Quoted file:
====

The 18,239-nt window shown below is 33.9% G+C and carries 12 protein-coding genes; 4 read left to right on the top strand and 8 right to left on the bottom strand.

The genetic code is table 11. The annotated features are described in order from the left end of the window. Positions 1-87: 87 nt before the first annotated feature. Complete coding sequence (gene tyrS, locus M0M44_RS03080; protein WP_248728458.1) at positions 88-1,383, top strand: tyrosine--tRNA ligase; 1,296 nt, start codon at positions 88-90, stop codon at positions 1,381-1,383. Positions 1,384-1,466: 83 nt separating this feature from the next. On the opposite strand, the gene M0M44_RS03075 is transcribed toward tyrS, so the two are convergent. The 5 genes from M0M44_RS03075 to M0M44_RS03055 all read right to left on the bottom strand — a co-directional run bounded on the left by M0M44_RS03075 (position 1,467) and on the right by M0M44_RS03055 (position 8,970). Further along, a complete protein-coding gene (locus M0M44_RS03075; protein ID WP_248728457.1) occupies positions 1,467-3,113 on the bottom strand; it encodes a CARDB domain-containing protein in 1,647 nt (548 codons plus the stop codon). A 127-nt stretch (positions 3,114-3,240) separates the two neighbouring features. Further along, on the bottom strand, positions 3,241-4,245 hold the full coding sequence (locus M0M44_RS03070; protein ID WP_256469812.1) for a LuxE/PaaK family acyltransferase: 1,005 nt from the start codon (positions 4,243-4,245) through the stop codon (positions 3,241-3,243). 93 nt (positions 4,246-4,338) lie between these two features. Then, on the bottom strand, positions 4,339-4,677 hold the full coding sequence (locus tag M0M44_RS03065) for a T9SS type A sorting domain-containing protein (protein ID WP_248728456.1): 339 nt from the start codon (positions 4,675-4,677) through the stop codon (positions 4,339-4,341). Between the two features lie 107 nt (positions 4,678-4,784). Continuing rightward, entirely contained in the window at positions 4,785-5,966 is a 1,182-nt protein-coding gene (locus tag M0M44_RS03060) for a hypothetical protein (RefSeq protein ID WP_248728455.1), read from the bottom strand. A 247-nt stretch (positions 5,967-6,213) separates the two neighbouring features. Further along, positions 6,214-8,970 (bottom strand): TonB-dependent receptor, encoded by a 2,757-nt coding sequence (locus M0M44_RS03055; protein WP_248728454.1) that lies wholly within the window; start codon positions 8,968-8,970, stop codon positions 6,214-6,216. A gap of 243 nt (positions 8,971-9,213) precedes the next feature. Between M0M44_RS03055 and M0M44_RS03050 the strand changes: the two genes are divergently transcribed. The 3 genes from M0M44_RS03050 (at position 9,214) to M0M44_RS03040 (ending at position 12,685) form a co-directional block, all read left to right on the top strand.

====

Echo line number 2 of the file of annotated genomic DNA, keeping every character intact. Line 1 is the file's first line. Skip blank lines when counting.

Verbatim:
The genetic code is table 11. The annotated features are described in order from the left end of the window. Positions 1-87: 87 nt before the first annotated feature. Complete coding sequence (gene tyrS, locus M0M44_RS03080; protein WP_248728458.1) at positions 88-1,383, top strand: tyrosine--tRNA ligase; 1,296 nt, start codon at positions 88-90, stop codon at positions 1,381-1,383. Positions 1,384-1,466: 83 nt separating this feature from the next. On the opposite strand, the gene M0M44_RS03075 is transcribed toward tyrS, so the two are convergent. The 5 genes from M0M44_RS03075 to M0M44_RS03055 all read right to left on the bottom strand — a co-directional run bounded on the left by M0M44_RS03075 (position 1,467) and on the right by M0M44_RS03055 (position 8,970). Further along, a complete protein-coding gene (locus M0M44_RS03075; protein ID WP_248728457.1) occupies positions 1,467-3,113 on the bottom strand; it encodes a CARDB domain-containing protein in 1,647 nt (548 codons plus the stop codon). A 127-nt stretch (positions 3,114-3,240) separates the two neighbouring features. Further along, on the bottom strand, positions 3,241-4,245 hold the full coding sequence (locus M0M44_RS03070; protein ID WP_256469812.1) for a LuxE/PaaK family acyltransferase: 1,005 nt from the start codon (positions 4,243-4,245) through the stop codon (positions 3,241-3,243). 93 nt (positions 4,246-4,338) lie between these two features. Then, on the bottom strand, positions 4,339-4,677 hold the full coding sequence (locus tag M0M44_RS03065) for a T9SS type A sorting domain-containing protein (protein ID WP_248728456.1): 339 nt from the start codon (positions 4,675-4,677) through the stop codon (positions 4,339-4,341). Between the two features lie 107 nt (positions 4,678-4,784). Continuing rightward, entirely contained in the window at positions 4,785-5,966 is a 1,182-nt protein-coding gene (locus tag M0M44_RS03060) for a hypothetical protein (RefSeq protein ID WP_248728455.1), read from the bottom strand. A 247-nt stretch (positions 5,967-6,213) separates the two neighbouring features. Further along, positions 6,214-8,970 (bottom strand): TonB-dependent receptor, encoded by a 2,757-nt coding sequence (locus M0M44_RS03055; protein WP_248728454.1) that lies wholly within the window; start codon positions 8,968-8,970, stop codon positions 6,214-6,216. A gap of 243 nt (positions 8,971-9,213) precedes the next feature. Between M0M44_RS03055 and M0M44_RS03050 the strand changes: the two genes are divergently transcribed. The 3 genes from M0M44_RS03050 (at position 9,214) to M0M44_RS03040 (ending at position 12,685) form a co-directional block, all read left to right on the top strand.